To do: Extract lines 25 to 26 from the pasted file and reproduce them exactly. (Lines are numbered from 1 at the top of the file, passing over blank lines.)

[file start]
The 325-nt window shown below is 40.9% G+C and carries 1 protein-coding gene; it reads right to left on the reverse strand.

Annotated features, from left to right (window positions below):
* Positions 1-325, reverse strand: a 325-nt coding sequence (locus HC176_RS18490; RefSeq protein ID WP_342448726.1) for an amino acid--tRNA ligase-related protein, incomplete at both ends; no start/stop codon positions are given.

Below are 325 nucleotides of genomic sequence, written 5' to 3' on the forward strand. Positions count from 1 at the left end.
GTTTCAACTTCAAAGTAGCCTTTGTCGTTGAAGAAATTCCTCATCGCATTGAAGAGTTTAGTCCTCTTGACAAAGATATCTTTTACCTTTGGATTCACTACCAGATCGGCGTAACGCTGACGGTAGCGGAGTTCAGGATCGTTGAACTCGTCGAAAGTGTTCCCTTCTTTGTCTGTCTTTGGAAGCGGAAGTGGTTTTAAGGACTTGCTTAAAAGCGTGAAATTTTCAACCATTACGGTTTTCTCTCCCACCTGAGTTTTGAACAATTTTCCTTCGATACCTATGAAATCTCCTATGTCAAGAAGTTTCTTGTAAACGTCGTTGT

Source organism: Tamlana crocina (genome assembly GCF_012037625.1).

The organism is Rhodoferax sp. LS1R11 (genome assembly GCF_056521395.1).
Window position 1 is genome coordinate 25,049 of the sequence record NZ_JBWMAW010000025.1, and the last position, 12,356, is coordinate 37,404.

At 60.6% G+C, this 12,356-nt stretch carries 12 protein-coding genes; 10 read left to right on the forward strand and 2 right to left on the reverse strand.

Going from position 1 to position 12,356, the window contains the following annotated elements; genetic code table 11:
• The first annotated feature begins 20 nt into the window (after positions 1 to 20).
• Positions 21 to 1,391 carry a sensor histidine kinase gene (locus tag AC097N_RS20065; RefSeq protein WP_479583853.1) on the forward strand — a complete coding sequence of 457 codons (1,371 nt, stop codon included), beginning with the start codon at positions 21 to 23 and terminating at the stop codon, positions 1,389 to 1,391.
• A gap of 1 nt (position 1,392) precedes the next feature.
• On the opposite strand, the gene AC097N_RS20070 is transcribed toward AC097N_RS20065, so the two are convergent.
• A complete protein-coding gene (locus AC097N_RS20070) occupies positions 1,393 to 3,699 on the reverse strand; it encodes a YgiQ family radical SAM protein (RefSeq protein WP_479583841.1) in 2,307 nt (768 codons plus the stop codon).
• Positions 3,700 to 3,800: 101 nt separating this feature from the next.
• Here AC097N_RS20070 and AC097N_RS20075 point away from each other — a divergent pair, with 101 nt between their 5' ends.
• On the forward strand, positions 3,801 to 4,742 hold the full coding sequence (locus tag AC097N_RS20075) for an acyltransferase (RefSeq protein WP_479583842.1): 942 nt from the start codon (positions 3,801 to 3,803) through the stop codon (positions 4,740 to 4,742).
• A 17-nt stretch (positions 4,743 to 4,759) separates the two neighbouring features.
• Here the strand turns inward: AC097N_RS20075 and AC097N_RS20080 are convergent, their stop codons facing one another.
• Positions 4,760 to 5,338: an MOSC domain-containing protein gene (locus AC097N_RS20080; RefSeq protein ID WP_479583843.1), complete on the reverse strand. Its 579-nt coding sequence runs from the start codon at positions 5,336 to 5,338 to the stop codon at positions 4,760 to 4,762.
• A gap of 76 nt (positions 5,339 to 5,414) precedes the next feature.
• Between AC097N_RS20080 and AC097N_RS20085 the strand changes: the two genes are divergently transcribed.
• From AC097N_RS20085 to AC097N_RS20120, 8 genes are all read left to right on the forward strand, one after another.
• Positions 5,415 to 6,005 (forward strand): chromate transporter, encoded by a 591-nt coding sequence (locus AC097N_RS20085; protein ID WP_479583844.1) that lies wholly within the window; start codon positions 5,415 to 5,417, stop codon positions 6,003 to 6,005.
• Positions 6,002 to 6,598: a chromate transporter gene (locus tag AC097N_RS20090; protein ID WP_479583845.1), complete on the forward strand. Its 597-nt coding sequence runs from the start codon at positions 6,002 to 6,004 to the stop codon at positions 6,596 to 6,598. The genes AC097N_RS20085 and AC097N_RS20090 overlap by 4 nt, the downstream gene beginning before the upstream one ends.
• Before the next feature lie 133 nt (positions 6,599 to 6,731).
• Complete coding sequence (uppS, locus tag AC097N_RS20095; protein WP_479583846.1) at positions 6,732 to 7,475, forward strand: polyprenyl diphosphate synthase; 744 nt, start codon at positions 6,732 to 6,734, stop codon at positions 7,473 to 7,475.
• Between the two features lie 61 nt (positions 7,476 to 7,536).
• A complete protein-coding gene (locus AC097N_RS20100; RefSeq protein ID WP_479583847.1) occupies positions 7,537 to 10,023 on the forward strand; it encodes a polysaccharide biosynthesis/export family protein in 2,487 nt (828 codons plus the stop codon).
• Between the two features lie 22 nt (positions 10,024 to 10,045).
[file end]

• Positions 5,415 to 6,005 (forward strand): chromate transporter, encoded by a 591-nt coding sequence (locus AC097N_RS20085; protein ID WP_479583844.1) that lies wholly within the window; start codon positions 5,415 to 5,417, stop codon positions 6,003 to 6,005.
• Positions 6,002 to 6,598: a chromate transporter gene (locus tag AC097N_RS20090; protein ID WP_479583845.1), complete on the forward strand. Its 597-nt coding sequence runs from the start codon at positions 6,002 to 6,004 to the stop codon at positions 6,596 to 6,598. The genes AC097N_RS20085 and AC097N_RS20090 overlap by 4 nt, the downstream gene beginning before the upstream one ends.